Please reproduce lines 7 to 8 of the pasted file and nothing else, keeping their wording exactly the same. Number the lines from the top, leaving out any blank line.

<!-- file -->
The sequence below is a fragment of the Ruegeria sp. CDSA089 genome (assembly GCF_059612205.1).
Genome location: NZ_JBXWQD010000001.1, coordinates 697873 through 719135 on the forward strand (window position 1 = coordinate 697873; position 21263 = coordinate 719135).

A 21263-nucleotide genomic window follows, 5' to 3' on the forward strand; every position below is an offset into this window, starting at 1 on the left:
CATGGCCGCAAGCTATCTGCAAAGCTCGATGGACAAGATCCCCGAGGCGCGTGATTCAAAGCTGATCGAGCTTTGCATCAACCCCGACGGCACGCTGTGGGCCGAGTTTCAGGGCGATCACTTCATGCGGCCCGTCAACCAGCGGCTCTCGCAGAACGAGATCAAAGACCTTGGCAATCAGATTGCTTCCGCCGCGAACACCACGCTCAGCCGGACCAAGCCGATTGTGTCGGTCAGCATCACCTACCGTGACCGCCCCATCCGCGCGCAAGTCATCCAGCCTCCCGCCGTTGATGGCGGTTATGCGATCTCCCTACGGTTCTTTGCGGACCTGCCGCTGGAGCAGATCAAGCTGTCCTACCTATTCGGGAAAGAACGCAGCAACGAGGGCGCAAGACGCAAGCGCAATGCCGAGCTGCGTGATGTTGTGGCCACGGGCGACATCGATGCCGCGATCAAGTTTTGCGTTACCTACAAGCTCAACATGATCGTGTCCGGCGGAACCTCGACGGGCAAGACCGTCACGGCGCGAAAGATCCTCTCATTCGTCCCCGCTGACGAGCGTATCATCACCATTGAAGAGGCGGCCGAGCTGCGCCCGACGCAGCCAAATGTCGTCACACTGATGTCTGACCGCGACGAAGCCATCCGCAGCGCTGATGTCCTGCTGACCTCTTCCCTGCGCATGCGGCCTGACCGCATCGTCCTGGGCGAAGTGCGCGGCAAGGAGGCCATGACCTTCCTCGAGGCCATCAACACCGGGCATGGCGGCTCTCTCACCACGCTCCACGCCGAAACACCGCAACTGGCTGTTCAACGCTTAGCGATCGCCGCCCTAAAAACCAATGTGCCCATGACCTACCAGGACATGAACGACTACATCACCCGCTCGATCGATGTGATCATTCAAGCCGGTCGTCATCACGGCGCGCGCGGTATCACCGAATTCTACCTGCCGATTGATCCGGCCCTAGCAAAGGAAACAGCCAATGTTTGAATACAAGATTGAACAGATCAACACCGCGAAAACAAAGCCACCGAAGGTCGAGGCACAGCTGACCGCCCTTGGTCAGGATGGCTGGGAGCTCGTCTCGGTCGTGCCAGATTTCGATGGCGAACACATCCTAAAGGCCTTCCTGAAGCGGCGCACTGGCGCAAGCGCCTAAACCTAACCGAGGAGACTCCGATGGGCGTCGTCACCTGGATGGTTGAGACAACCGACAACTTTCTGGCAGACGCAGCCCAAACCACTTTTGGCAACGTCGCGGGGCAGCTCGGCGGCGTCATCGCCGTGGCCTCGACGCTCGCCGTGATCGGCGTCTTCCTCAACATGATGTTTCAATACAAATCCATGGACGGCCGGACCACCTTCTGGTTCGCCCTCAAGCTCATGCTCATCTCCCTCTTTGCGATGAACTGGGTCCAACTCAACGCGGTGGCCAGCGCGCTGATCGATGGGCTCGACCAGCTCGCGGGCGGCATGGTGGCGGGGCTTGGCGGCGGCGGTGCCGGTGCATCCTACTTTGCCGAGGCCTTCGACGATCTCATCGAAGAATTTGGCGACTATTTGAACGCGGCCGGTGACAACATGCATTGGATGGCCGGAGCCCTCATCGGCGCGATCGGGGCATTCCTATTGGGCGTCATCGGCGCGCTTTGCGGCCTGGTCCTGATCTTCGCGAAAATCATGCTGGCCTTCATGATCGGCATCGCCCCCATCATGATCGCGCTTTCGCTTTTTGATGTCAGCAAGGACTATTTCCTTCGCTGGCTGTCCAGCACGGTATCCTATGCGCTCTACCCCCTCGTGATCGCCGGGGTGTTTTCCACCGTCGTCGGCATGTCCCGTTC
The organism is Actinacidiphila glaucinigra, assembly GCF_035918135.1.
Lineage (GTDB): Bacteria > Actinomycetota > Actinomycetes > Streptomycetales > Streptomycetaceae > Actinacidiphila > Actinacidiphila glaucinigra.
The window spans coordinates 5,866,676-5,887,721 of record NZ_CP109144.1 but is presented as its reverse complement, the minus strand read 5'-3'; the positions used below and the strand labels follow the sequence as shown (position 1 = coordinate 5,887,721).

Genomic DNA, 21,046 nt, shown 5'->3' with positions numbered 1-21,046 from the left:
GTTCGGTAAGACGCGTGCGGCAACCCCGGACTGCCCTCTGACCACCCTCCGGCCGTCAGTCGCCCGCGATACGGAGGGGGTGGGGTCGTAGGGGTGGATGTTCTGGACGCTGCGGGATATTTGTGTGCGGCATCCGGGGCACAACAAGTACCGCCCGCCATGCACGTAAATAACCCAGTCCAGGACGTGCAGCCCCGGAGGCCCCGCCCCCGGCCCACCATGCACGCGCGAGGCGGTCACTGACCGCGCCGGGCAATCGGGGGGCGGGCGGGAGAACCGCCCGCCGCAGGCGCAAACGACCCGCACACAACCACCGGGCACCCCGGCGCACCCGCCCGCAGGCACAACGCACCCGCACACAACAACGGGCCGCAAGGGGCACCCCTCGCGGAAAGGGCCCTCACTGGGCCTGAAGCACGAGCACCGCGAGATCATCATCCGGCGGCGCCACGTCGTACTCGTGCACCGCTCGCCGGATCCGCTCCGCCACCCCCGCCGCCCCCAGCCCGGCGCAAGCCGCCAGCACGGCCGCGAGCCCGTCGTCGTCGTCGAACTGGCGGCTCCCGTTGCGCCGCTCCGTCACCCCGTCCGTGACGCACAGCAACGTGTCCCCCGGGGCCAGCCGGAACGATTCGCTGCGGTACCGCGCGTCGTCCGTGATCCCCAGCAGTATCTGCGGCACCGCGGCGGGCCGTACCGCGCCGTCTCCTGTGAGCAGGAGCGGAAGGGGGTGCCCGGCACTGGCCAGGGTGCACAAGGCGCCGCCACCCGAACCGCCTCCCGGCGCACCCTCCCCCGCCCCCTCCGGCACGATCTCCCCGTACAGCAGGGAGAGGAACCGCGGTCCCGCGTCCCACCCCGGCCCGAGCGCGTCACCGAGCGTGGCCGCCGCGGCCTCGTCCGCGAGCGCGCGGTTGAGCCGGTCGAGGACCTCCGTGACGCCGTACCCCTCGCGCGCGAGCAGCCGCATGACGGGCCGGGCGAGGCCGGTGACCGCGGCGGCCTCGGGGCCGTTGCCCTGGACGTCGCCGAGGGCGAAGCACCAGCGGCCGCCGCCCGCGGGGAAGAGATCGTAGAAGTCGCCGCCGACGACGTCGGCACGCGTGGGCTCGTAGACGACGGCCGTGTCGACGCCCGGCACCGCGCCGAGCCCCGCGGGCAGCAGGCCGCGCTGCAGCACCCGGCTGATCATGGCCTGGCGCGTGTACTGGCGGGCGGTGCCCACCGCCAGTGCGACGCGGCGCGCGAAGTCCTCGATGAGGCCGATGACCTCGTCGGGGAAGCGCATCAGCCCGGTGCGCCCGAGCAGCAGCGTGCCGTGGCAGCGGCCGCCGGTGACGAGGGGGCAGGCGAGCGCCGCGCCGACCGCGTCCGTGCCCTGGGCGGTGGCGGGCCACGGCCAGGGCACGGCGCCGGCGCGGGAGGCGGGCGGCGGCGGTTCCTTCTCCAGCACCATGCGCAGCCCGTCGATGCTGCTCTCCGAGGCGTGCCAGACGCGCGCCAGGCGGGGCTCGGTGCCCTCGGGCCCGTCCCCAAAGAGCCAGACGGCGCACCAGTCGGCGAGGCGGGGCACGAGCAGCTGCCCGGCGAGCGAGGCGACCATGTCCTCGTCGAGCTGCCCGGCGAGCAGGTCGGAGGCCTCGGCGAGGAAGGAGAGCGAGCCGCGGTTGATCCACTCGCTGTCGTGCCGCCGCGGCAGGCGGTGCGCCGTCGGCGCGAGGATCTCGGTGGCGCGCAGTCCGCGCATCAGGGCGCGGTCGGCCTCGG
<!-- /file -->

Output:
The window spans coordinates 5,866,676-5,887,721 of record NZ_CP109144.1 but is presented as its reverse complement, the minus strand read 5'-3'; the positions used below and the strand labels follow the sequence as shown (position 1 = coordinate 5,887,721).

Genomic DNA, 21,046 nt, shown 5'->3' with positions numbered 1-21,046 from the left: